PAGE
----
When there is no will, Illinois intestacy laws include preferences regarding who can administer the estate. The order runs from the surviving spouse to adult children, parents, and other relatives. In some cases, these individuals will file competing petitions to request appointments as a personal administrator. Even considering the preferences state by law, certain people might contest another’s qualifications and fitness to act.

Determination of Heirs

When a decedent dies intestate and did not maintain a close connection with family before death, the court must determine who qualifies as an heir. The lines are not always clear with children born of extramarital affairs, second marriages, and associated circumstances.

Accountings

Interested parties have the right to seek an accounting from the administrator, so they may need to initiate litigation to compel paperwork regarding estate assets, expenses, and income. In other cases, you might have objections to an accounting that was prepared and filed with the court. 

Breach of Fiduciary Duty

An estate administrator stands in the position of a fiduciary, who is obligated to:
 

  • Act in the best interests of the estate
  • Maintain loyalty
  • Avoid conflicts of interest when managing estate assets

 
Allegations of breach of fiduciary duty are often raised through probate litigation.

Guardianship Contests

With these cases, one of the key disputes is when a person files a petition to be appointed as guardian of a developmentally disabled adult, i.e., the ward. The ward might not agree that he or she is incapacitated and unable to make decisions regarding medical needs and financial matters, so the probate litigation could revolve around mental and physical health. Another common area of disagreement occurs when multiple children file competing petitions to act as a guardian of a parent.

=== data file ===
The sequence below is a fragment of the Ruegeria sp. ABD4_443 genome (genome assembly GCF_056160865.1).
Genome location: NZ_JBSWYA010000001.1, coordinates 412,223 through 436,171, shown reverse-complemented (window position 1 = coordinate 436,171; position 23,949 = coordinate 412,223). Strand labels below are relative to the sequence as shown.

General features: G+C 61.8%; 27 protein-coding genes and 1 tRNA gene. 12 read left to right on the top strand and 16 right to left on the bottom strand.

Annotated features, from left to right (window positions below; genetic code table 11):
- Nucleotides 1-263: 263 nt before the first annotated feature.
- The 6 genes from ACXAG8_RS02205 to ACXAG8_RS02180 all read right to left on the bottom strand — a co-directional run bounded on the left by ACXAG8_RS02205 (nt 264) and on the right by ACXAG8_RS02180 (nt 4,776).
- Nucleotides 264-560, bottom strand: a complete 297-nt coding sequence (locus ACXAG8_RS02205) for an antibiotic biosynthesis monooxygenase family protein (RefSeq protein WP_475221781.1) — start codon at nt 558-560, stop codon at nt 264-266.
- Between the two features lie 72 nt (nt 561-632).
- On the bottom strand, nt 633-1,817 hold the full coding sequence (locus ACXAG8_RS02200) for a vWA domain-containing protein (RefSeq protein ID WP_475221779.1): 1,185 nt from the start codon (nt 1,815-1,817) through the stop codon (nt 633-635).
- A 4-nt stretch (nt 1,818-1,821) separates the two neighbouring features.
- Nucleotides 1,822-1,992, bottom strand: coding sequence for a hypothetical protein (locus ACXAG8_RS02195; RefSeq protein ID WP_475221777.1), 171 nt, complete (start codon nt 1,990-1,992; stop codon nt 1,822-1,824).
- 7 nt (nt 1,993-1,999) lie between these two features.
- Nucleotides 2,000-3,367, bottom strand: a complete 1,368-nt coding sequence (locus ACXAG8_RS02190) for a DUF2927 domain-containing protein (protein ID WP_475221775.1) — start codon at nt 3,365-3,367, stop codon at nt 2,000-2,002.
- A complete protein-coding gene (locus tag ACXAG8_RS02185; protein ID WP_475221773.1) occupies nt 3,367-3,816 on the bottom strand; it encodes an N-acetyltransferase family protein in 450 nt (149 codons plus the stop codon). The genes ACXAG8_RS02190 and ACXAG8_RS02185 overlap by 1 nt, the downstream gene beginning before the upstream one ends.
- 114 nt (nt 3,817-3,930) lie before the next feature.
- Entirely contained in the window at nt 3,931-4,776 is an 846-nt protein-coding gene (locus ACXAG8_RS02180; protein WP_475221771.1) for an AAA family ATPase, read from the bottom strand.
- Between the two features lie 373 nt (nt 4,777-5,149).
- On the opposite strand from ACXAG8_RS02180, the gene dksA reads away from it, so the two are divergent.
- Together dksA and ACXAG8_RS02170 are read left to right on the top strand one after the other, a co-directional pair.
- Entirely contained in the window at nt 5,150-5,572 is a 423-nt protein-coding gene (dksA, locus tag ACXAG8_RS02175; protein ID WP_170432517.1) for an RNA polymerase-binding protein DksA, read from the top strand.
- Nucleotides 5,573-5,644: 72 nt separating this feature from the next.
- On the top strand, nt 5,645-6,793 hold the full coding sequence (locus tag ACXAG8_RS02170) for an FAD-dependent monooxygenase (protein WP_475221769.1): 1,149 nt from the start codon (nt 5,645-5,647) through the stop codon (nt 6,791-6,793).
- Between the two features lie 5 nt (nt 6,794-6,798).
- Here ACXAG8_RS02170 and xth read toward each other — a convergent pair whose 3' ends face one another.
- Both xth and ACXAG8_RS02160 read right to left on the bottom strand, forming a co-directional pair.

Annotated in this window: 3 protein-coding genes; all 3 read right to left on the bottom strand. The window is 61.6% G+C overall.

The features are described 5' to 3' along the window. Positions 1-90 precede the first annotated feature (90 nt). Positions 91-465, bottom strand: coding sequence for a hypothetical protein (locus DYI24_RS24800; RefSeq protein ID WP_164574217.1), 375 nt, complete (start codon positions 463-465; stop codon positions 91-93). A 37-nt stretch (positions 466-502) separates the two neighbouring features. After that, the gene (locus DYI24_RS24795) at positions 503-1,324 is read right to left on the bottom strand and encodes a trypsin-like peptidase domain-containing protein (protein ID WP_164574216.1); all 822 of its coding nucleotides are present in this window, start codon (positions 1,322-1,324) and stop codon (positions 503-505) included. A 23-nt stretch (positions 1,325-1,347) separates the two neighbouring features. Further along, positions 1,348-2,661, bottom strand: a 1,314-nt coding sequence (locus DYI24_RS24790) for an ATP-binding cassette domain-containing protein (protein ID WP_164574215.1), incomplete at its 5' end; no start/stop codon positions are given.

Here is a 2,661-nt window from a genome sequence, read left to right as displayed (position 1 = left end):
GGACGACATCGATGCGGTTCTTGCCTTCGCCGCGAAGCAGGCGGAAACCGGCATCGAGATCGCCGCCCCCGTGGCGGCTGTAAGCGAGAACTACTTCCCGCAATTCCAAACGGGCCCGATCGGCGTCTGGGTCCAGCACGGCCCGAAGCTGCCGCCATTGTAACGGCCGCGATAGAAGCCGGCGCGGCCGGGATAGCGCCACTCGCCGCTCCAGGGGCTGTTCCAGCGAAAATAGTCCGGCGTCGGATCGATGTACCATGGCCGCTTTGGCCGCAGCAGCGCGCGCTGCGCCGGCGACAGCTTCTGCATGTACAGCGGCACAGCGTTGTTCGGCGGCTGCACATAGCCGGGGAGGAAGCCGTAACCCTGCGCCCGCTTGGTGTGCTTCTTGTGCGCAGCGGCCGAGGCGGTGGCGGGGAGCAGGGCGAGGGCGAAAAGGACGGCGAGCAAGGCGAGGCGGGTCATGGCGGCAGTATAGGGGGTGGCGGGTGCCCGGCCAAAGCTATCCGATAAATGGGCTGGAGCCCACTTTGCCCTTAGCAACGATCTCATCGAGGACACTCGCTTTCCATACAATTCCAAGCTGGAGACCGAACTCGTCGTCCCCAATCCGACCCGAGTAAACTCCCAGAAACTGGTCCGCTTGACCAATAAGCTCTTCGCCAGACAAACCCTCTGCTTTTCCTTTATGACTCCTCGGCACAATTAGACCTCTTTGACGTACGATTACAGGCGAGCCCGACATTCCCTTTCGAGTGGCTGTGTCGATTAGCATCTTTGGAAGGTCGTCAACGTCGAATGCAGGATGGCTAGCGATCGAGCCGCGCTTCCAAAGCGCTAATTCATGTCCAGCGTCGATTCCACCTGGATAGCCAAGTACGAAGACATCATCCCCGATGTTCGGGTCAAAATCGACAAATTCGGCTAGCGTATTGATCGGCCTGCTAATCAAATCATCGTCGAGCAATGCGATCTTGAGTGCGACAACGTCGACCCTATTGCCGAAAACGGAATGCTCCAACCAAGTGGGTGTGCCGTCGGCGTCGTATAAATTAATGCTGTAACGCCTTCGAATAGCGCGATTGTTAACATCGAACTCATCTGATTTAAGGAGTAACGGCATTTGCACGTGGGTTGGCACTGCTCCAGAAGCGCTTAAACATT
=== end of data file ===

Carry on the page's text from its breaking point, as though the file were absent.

How an Illinois Probate Litigation Attorney Can Help

The lawyers at Bruning & Associates, P.C. have had substantial success obtaining significant results for their clients in probate proceedings, and are recognized by their peers and clients as zealous advocates in the probate courts. Let the probate lawyers at Bruning & Associates, P.C. assist you with respect to your probate matters.  

We represent all interested parties in probate cases, including the executor, personal representative, heirs, and beneficiaries under a will. Keep in mind that probate litigation incorporates all the aspects of a trial, including witnesses, exhibits, legal arguments, and rulings on evidence. You can trust our team to tackle such tasks as:

 

  • Consulting with you on the laws that apply to your case
  • Helping you assess goals with probate litigation
  • Developing a strategy that aims to achieve your objectives
  • Collecting evidence, conducting written discovery, and handling depositions
  • Discussing options to resolve disputes out of court, such as by agreement or mediation
  • Presenting witnesses and cross-examining witnesses called by opposing counsel
  • Introducing documents and other proof related to your position
  • Making your case to the probate judge

An Illinois Probate Litigation Lawyer Will Support You Throughout the Proceedings

When you know that probate litigation carries all the attributes of a trial, you can see why retaining experienced legal counsel with sharp trial advocacy skills is critical. Bruning & Associates, P.C. has offices conveniently located near you in Chicago, Schaumburg, and Crystal Lake, Illinois. Please contact Bruning & Associates, P.C. for a free Estate Planning Consultation.
 
Serving probate litigation clients in Northern Illinois, including Cook County, DuPage County, Kane County, McHenry County, Lake County, Will County, Boone County, DeKalb County, Kendall County, LaSalle County, and Winnebago County.